“I had a golden retriever, and she wouldn’t listen to me for beans,” Sandora said. “He had her trained to come whenever he called, even with just a whistle.”
He moved from Seymour to Naugatuck, where he was living until he was deployed, UNH officials and Sandora said.
Friedrich majored in criminal justice and chemistry at Brockport (N.Y.) State College, where he was a co-captain of the cross-country team his senior year.
Connecticut Gov. John G. Rowland, who ordered all state flags lowered to half-staff until Thursday evening, said Friedrich was selfless and courageous.
“Sgt. Friedrich’s sacrifice for the independence of another nation sets a timeless example of courage and devotion to duty for all future generations,” Rowland said.
Beth Friedrich said her son often surprised her with his intelligence.
“I just thought of him as my little boy,” she said.
Friedrich is the fifth member of the military from Connecticut to die in Iraq.
Army Staff Sgt. Richard S. Eaton Jr., 37, a counterintelligence officer from Guilford, died in his sleep on Aug. 10.
Army Spc. Wilfredo Perez Jr., 24, of Norwalk died July 26 during a grenade attack as he was guarding a children’s hospital just north of Baghdad.
Marine Cpl. Kemaphoom Chanawongse, 22, of Waterford and Gunnery Sgt. Philip A. Jordan, 42, of Enfield were both killed March 23 during firefights outside the city of Nasiriyah in southern Iraq.
Former upstate New York resident killed in Iraqi mortar attack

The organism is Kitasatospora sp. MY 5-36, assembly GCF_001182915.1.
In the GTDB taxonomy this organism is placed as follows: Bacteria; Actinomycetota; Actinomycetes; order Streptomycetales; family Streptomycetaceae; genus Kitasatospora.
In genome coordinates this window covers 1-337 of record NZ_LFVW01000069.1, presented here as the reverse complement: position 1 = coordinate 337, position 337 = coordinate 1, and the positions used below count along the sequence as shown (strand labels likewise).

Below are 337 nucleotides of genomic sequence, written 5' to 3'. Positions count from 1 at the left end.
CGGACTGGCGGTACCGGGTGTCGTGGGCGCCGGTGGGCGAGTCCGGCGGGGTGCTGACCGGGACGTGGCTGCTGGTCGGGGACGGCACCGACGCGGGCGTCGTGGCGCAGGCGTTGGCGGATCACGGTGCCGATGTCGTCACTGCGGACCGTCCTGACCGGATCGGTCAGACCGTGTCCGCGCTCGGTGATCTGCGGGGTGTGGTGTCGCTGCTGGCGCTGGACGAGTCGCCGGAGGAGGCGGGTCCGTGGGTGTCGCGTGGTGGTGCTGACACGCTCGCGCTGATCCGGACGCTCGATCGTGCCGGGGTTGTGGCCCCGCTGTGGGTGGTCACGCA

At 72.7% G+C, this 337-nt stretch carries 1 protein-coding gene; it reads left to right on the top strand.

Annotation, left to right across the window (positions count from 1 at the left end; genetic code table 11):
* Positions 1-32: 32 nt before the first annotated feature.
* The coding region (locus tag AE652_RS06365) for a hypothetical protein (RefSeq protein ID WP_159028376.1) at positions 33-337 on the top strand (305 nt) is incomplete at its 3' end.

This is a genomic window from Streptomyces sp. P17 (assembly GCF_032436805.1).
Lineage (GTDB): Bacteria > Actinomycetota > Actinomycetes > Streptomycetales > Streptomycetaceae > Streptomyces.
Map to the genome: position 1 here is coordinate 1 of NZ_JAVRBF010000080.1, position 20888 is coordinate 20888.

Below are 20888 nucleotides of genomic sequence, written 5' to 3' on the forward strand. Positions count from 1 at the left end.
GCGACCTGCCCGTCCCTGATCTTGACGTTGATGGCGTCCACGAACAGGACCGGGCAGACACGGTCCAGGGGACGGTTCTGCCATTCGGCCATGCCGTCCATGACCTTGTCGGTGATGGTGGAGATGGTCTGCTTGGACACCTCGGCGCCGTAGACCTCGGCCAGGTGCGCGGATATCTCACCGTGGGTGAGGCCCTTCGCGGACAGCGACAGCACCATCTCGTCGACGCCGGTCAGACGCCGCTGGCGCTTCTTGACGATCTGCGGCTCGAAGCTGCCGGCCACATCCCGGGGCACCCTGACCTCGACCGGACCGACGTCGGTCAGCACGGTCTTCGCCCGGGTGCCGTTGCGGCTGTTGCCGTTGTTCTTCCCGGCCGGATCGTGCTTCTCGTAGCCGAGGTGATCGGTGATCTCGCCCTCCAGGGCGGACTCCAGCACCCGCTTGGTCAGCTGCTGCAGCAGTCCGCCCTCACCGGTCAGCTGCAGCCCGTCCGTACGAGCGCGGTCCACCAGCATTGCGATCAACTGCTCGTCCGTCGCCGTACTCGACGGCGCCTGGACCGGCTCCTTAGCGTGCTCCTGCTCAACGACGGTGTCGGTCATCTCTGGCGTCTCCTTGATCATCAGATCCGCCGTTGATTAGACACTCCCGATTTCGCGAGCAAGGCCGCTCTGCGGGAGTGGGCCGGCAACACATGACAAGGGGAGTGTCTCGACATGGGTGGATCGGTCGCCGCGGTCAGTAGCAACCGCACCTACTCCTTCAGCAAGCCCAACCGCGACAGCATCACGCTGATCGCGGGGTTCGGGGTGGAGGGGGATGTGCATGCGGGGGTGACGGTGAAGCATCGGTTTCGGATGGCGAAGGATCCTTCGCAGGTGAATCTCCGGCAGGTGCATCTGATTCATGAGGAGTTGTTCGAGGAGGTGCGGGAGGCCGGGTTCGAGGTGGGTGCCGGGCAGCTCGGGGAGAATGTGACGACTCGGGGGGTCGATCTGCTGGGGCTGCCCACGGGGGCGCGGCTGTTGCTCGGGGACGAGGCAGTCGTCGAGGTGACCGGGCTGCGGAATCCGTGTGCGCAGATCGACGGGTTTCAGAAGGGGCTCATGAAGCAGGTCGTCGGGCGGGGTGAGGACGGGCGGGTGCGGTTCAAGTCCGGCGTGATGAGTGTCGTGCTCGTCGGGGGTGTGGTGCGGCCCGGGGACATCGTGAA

FORT DRUM, N.Y. — One of the soldiers killed Sept. 20 during a mortar attack at the U.S. base at Abu Ghraib prison near Baghdad was a 1995 graduate of Gouverneur High School in northern New York, his family said Tuesday.
Sgt. David Travis Friedrich, 26, of New Haven, Conn., was one of two soldiers killed in the attack. Thirteen others were wounded.
“We are deeply saddened by his death and we appreciate the thoughts and prayers of our fellow Americans,” Friedrich’s family said in a statement released through Army officials at Fort Drum.
“Travis was a great son and a wonderful person and we will miss him greatly,” said the statement from David and Elizabeth Friedrich, of Macomb, who are English teachers at Gouverneur Central School.
Friedrich ran track and cross-country in high school. He attended college at Brockport State University College, where he was co-captain of the cross-country team his senior year.
Friedrich majored in criminal justice and chemistry at Brockport, where he was a “quiet, all business” type who was committed, dedicated and “just passionate about everything,” Brockport Athletic Director Linda J. Case told The Watertown Daily Times.
“He was a wonderful young man. I’m sad to hear this news, but I’m not surprised he died defending our country,” she said. “He was committed to athletics as much as academics and was really someone the other kids looked up to.
“Everyone who knew him would say that he was a very, very fine young man, and held in the highest regards,” she said.
Friedrich graduated in May 1999. He joined the Army Reserve and after training as an intelligence analyst, he was assigned to B Company, 325th Military Intelligence Battalion in Waterbury, Conn., his family said.
Friedrich was working on a master’s degree in forensic science at the University of New Haven, Conn. He was sent to Iraq in February with the 205th Military Intelligence Brigade, which is based in Wiesbaden, Germany.
— Associated Press